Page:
Being There for a Loved One With Breast Cancer

Whether family or friend, be a supportive breast cancer buddy

mom and daughter hugging
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When a friend or family member is diagnosed with breast cancer, you may not be sure of what to say or how to help. But, in reaching out, you send the message that every breast cancer patient needs to hear—that you will be there for her. 

A woman newly diagnosed with breast cancer needs all the support she can get. In addition to coping with the fears inherent in having a potentially life-threatening illness, she worries about how her breast cancer will affect her family, her work situation, her finances, and much more.

She also worries about how the changes in her body image will affect how she feels about herself and/or how her partner will view her.

Support from family and friends can make all the difference in her quality of life during treatment. To put it simply, managing fears and coping with treatment side effects are so much easier with support.

Day-to-Day Support

Going for treatments, seeings doctor, and dealing with treatment side effects may make it difficult to take care of one's daily responsibilities. Depending on age and situation, your loved one may need assistance with her child care, shopping, cooking, and transportation.

At first, your friend or family member may have no idea what kind of help she will need. Here is your first opportunity to be there for her. Suggest that you help her review what she does in a week and how these activities can be handled if she doesn’t feel well enough to do them.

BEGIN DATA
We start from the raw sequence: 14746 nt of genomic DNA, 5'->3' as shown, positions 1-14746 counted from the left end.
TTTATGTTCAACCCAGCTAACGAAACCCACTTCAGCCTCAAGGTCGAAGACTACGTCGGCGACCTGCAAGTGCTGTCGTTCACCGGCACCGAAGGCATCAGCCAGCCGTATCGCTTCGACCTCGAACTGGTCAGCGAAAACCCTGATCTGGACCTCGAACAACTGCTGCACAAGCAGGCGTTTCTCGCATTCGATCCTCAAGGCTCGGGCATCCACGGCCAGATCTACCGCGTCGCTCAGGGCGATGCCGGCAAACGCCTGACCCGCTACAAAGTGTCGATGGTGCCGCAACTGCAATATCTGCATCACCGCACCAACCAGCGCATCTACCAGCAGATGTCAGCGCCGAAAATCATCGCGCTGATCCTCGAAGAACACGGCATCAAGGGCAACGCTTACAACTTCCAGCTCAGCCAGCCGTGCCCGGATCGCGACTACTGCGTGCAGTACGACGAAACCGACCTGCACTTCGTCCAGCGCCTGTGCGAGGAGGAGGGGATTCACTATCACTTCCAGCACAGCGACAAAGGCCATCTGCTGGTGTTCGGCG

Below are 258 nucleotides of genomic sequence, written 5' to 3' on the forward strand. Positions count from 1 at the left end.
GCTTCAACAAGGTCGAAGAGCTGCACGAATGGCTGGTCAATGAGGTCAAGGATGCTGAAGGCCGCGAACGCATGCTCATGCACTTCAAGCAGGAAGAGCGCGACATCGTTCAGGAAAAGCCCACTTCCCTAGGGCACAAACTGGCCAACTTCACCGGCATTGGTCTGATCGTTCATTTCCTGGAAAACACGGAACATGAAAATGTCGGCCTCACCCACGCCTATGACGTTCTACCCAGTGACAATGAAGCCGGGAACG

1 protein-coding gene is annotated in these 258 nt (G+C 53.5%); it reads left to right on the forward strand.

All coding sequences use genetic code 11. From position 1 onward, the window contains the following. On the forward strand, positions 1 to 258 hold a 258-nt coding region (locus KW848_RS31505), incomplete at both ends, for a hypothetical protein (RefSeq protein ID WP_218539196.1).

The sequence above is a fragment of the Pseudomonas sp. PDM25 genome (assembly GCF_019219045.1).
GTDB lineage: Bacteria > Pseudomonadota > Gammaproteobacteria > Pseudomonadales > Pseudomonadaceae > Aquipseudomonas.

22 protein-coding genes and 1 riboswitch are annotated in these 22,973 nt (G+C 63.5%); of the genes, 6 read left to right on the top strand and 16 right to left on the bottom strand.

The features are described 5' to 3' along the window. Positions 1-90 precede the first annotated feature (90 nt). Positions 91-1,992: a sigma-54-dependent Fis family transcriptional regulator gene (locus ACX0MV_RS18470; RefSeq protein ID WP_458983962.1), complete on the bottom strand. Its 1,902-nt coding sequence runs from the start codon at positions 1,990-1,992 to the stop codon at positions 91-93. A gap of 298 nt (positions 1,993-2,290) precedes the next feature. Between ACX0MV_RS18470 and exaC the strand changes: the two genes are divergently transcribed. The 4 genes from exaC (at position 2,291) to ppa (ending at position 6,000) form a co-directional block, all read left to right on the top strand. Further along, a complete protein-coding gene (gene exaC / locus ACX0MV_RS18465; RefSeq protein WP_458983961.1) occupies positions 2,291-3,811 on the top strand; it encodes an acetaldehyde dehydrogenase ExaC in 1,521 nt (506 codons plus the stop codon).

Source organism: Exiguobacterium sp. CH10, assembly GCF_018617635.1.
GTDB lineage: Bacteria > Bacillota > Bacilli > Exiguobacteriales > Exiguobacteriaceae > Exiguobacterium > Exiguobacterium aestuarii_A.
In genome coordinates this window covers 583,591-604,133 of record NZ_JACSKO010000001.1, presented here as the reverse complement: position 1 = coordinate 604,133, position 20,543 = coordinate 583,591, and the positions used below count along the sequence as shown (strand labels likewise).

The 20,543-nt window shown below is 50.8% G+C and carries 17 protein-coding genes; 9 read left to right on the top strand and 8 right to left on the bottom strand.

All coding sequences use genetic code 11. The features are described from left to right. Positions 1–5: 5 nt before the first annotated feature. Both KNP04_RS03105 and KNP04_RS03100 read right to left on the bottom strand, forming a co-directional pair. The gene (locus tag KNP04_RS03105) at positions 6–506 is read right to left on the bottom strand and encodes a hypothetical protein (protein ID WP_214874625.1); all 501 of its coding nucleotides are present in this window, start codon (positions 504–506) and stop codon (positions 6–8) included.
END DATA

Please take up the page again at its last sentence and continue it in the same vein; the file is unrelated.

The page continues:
She needs someone to be a support, especially as she meets with members of her treatment team—particularly someone who can take notes because she may be too anxious to do so. And if you have the time and are free for a treatment day, chemotherapy hours can be long and company makes them go a lot faster.

Also, your loved one needs someone to be with her when she shops for clothes and other items she will need during treatment. Buying a wig is always easier when a friend can suggest what looks good.

Emotional Support

As critical as practical assistance is, what is always needed and most welcomed are friends and family to be there through the fear and the loneliness of breast cancer. There’s a lot of down time during treatment.

If distance, work, or life commitments don’t allow for being there in person, regular phone calls and Skype visits—from someone who can listen, not be judgmental, and provide comfort and encouragement—can make all the difference for someone in treatment.

I was fortunate to have such a person during my first breast cancer experience. My friend, Joanne, called me every day for four months, from diagnosis to completing active treatment. If I felt like talking, she would listen as long as I needed to talk. If I didn’t feel like talking, she’d say, “Okay, I’ll call you tomorrow.”

And there are so many ways to be there long distance. Funny cards and texts, sent weekly, are a real spirit booster. Gifts that can be used during treatment, such as a book, are always welcome, too.

If you live or work close, invite your friend to lunch, a movie, or any fun activity that is a getaway from all things cancer. If she isn’t feeling well, keep her company at home, whether watching a movie, playing a board game, or doing anything she has the energy to do. Being there through a friend’s breast cancer isn’t easy, but being there makes what she is going through easier.

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